Catching up with champions: Second careers for two fan favorites

April 17th, 2024

The average life expectancy for a Thoroughbred is around 25 years, meaning that most will spend the majority of their lives off the racetrack. These highly intelligent athletes can pick up any number of jobs once their racing days are done, serving as a stable pony or an equine ambassador, competing in dressage or over jumps, or even becoming a steeplechaser. The goal of aftercare organizations across the country is to find the right next phase for each Thoroughbred, a cause that the sport has embraced.

Kentucky Derby Gives 2024

The horses aren’t just racing for the Garland of Roses in Kentucky Derby 150, with Derby Gives 2024 they are racing for more. Each elite Thoroughbred running in the Kentucky Derby will be paired with a Thoroughbred aftercare nonprofit with a $150,000 purse to be shared. The organization that is paired with the winning horse wins a grand prize of $25,000! Want to help these organizations raise even more? Through Sunday, May 5, make a donation and learn more about the participating organizations. 

Fan favorites Whitmore, 2020 Eclipse champion sprinter, and Finnick the Fierce, the one-eyed gelding who captured hearts on the 2020 Kentucky Derby (G1) trail, both demonstrate what second careers can look like and why aftercare should be a focus for everyone who loves the sport of horse racing. 


In his seven years on the racetrack, Whitmore logged graded stakes wins in the Count Fleet Sprint H. (G3), the Forego (G1), and the Breeders’ Cup Sprint (G1). His personality and gritty running style earned him a legion of fans who follow the now-retired gelding still. Ron and Laura Moquett share his post-racing adventures in order to show what second careers can look like for Thoroughbreds.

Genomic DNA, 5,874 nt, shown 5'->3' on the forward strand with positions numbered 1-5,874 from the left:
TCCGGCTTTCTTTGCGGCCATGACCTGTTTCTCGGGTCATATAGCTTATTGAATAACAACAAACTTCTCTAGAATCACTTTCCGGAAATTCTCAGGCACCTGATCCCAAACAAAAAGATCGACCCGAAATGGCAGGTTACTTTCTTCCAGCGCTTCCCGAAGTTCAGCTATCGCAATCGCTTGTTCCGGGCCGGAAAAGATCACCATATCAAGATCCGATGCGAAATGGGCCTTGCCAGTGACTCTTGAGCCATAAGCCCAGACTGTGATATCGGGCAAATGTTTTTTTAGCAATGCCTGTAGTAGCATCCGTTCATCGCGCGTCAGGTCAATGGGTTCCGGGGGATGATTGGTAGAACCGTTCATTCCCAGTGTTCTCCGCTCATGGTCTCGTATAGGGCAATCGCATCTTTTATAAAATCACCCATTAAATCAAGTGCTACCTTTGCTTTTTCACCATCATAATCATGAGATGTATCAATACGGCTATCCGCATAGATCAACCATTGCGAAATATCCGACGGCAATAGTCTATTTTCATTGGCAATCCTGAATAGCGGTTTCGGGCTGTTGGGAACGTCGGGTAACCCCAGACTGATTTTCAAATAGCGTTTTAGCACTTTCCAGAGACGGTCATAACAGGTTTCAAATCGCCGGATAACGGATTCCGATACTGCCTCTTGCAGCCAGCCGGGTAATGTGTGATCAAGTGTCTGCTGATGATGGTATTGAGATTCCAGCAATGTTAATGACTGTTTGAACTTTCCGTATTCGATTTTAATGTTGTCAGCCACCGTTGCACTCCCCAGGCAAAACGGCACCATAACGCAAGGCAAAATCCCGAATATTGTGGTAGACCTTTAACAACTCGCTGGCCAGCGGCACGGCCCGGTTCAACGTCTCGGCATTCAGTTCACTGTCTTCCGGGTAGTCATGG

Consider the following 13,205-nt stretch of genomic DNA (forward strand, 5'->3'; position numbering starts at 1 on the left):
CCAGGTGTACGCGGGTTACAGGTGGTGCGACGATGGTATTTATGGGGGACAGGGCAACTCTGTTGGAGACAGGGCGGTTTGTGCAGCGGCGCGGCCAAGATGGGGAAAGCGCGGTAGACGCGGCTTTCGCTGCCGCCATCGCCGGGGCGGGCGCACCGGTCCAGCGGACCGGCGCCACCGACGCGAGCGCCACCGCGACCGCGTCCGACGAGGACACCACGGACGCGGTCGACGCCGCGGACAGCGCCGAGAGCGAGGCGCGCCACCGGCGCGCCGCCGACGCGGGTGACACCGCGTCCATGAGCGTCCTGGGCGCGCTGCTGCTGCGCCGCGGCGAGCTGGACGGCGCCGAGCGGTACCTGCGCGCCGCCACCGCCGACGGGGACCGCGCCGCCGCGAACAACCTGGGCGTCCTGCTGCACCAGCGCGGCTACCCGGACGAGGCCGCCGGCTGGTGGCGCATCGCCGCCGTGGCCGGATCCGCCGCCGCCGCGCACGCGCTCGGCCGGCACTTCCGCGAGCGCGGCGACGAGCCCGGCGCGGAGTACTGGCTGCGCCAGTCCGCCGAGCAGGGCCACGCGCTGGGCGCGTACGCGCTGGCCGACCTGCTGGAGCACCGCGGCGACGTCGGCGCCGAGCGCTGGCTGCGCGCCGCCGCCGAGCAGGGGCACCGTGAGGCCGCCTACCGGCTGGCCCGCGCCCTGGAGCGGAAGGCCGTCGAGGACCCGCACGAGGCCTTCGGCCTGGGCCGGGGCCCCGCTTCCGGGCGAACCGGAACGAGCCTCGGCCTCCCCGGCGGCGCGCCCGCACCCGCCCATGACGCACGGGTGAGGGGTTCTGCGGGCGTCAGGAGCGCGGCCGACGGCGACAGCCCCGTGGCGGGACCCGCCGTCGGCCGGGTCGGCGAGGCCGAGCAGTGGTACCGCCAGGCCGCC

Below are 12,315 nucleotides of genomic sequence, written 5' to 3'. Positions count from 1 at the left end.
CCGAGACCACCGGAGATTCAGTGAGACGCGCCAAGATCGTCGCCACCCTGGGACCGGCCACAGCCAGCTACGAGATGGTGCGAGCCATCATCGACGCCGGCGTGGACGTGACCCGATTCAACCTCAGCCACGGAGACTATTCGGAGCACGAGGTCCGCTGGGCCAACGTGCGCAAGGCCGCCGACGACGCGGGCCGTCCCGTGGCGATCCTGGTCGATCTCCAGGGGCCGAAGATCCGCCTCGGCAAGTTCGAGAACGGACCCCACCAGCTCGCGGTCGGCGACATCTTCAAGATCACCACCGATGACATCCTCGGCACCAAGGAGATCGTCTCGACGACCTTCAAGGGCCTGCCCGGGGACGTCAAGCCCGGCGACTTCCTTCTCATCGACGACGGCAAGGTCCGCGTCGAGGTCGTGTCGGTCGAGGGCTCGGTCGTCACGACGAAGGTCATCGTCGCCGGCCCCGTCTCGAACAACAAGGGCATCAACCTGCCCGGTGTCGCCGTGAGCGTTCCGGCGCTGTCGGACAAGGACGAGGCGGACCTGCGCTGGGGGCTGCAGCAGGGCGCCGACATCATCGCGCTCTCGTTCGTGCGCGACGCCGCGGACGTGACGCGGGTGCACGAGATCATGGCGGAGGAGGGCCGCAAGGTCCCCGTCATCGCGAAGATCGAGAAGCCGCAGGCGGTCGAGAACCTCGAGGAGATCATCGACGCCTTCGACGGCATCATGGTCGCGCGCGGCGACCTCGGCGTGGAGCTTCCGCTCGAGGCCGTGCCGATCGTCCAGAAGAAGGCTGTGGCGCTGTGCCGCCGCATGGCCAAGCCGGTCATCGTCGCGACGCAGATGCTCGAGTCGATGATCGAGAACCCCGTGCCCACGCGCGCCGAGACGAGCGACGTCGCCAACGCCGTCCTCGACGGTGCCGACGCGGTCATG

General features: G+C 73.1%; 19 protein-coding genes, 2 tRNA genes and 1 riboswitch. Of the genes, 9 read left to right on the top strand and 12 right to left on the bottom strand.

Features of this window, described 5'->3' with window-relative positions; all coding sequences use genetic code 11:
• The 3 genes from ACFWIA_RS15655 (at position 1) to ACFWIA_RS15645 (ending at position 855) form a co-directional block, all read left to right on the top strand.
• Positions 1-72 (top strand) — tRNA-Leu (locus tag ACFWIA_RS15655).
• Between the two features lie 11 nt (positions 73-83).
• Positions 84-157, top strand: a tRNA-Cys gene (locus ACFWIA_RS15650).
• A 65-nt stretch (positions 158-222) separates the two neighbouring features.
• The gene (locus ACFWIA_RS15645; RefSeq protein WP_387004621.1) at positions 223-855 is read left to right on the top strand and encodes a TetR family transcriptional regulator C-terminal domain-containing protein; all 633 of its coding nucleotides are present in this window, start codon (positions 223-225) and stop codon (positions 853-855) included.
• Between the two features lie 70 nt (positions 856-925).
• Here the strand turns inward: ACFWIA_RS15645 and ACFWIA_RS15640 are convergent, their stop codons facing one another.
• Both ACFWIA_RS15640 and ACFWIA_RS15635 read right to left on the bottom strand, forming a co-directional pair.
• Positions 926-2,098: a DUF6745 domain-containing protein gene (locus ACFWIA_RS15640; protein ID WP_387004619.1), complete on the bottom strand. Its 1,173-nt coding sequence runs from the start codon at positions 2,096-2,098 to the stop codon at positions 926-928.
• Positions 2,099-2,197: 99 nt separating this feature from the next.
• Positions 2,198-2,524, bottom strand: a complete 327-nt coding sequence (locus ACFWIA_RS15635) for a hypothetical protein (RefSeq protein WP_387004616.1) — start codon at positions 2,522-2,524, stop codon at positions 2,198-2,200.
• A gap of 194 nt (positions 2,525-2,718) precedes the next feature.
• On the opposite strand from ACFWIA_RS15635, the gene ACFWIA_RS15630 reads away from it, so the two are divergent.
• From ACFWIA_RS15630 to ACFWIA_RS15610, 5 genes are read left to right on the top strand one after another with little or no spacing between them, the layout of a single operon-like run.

“He still has a huge fan base, and he is a walking billboard for what these horses can do when their career is over,” the trainer observed. “These horses live 70, 80% of their lives after they run their last race. We need to start thinking about having mechanisms in place to make sure these horses are cared for in the way that they deserve.” 

Since his last start in the 2021 Forego, Whitmore has competed in the Retired Racehorse Project’s Thoroughbred Makeover, accompanied horses walking back and forth to the racetrack, and become Laura’s dressage and jumping partner, all activities that the gelding has enjoyed. “You get a horse that successful like he was, they’re usually intelligent, they usually want a job, and we’re just letting him cruise around and figure out what he’s going to love the most,” Moquett shared. "So far, I haven’t seen anything he doesn’t like.” 

Whitmore and the Moquetts encourage fans to become a part of the aftercare movement. “You can contact almost every racetrack and say you have a desire to donate or help with aftercare and there’ll be somebody there to help you be able to do that,” Ron shared. “There are tons of things you can do and all of them are welcome and needed.”